Carpenter threatens G7 from beyond grave

Carpenter threatens G7 from beyond grave
G7 leaders will meet in June at Schloss Elmau in southern Bavaria. Photo: DPA

A man from northern Bavaria hired to work on preparations for next month's G7 meeting of world leaders sent a posthumous letter threatening a poison attack on their hotel.


The Mittelbayerische Zeitung (MZ) reported on Monday that the letter, written on the company letterhead of the self-employed carpenter from Neutraubling, was stamped at the Nuremberg post office on May 10th.

But the supposed sender had died weeks before after crashing his car into a tree the night before Easter.

“Nevertheless, I'm now writing posthumously to finish the work that was begun,” the letter to the newspaper and “several people” reads.

“Since in my opinion a few things are going awry in this country, the thought occurred to me that something should be done.”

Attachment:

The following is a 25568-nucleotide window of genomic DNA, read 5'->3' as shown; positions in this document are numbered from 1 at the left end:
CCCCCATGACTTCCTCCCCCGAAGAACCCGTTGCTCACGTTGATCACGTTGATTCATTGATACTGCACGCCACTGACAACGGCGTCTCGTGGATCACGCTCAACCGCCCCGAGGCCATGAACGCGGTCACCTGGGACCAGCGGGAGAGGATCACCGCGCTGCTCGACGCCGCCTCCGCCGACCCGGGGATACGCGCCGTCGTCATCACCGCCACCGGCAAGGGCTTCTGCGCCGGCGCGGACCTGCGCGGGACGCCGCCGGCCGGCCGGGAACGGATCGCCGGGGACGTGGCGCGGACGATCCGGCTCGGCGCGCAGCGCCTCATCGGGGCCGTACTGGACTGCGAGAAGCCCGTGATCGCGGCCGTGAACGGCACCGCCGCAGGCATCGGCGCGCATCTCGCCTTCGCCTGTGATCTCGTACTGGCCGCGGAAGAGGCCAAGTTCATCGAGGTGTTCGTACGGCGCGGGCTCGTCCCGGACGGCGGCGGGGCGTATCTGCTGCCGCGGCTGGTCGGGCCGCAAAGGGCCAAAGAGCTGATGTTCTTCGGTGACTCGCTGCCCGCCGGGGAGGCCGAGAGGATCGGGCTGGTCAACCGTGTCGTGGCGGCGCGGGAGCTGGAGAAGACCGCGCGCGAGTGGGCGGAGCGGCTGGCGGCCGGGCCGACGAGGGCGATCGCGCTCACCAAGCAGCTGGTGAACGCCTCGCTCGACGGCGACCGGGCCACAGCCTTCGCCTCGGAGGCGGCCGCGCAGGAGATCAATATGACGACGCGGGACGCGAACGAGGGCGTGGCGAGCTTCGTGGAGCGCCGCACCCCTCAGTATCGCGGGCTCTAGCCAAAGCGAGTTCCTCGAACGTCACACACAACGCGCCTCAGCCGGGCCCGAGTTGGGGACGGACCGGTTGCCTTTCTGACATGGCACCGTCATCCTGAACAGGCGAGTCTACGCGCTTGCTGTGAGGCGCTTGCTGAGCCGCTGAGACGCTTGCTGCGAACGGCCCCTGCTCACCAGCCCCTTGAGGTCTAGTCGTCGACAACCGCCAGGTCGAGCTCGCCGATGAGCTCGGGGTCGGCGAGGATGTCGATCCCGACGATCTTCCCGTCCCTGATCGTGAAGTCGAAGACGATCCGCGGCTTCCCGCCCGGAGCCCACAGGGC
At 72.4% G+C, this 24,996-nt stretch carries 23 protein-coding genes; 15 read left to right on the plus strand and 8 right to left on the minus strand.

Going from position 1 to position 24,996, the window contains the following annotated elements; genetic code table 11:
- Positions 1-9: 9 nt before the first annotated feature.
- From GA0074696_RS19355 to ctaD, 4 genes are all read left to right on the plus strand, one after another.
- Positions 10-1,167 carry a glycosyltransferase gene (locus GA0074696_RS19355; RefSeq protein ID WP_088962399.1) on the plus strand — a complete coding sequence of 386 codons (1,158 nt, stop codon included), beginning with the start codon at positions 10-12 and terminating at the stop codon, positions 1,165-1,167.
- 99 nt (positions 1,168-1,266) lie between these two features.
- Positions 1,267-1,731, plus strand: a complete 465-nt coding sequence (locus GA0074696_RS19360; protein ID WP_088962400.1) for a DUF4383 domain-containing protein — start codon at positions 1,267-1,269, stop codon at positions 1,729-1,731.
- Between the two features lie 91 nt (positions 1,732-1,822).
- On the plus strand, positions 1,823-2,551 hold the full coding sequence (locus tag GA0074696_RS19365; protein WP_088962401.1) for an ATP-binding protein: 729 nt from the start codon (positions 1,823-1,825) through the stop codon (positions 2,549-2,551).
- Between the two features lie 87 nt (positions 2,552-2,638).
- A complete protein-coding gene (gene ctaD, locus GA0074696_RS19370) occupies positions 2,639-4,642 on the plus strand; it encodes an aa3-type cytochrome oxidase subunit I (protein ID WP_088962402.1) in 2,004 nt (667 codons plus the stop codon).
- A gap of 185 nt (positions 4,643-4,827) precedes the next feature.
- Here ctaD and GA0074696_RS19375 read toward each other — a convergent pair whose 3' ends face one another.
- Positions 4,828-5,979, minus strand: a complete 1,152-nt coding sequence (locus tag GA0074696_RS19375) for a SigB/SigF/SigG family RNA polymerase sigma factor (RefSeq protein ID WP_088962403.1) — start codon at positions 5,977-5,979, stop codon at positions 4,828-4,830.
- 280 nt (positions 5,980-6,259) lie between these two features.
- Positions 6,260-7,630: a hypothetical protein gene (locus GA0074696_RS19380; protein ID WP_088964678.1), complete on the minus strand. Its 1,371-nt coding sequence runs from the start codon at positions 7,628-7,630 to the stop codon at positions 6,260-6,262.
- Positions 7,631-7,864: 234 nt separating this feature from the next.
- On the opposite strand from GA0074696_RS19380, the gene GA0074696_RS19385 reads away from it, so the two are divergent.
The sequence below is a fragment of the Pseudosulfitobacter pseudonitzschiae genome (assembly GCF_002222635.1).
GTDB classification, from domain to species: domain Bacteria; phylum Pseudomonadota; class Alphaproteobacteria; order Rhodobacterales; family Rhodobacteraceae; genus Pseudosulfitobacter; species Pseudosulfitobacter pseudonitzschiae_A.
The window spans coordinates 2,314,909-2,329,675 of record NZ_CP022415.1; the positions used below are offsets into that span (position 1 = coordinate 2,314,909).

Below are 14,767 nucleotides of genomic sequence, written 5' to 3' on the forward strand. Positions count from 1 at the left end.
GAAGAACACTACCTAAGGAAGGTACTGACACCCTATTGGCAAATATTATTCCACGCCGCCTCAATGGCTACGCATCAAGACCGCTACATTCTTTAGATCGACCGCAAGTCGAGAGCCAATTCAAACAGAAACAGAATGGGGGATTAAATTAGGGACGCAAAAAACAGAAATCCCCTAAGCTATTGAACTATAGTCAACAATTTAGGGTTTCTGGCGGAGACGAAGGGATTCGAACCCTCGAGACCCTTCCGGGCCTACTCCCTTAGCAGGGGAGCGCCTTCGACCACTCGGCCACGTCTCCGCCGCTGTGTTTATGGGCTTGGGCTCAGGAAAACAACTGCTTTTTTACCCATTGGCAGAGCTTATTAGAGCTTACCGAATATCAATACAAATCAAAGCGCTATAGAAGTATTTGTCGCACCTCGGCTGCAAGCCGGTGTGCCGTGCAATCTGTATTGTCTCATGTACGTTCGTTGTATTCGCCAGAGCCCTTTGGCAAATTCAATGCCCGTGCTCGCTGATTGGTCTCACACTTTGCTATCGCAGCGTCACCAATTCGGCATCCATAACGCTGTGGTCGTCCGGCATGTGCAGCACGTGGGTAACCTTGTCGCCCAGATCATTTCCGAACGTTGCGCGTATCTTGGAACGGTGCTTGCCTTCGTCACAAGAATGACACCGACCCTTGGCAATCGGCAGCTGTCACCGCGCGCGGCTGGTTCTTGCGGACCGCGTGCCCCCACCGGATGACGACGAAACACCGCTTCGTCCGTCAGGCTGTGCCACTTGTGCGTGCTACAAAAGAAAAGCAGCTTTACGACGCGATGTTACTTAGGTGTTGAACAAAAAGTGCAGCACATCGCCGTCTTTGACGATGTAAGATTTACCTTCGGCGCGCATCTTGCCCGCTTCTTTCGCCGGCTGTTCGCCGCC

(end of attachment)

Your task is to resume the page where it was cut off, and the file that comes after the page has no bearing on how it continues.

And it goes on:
Police and security services have been alerted to the contents of the letter, which claims that the carpenter had planned to attack the G7 leaders with poison gas.

The authorities have known about the plans since the man's death, the MZ reported, and have carried out extensive investigations into the threat.

“We have arrived at the conclusion that there was never any danger,” G7 planning staff spokesman Hans-Peter Kammerer told the MZ on Monday.

Investigators believe that the man was mentally ill when he sent the letter.

While he had been hired to work in Elmau, authorities believe that his claim to have acquired samples of a chemical weapon during a trip to Canada stemmed from his illness.

He claimed to be in possession of “white powder in 16 viles, whose poisonousness was impressively demonstrated to me” in the letter – and to have concealed them in the stairways at Elmau castle.

But security personnel have now checked all the floors laid by the carpenter and found nothing, Kammerer said.

In his letter, the man also called on the world leaders to drop negotiations on the Transatlantic Trade and Investment Partnership (TTIP) and “let the people decide”.

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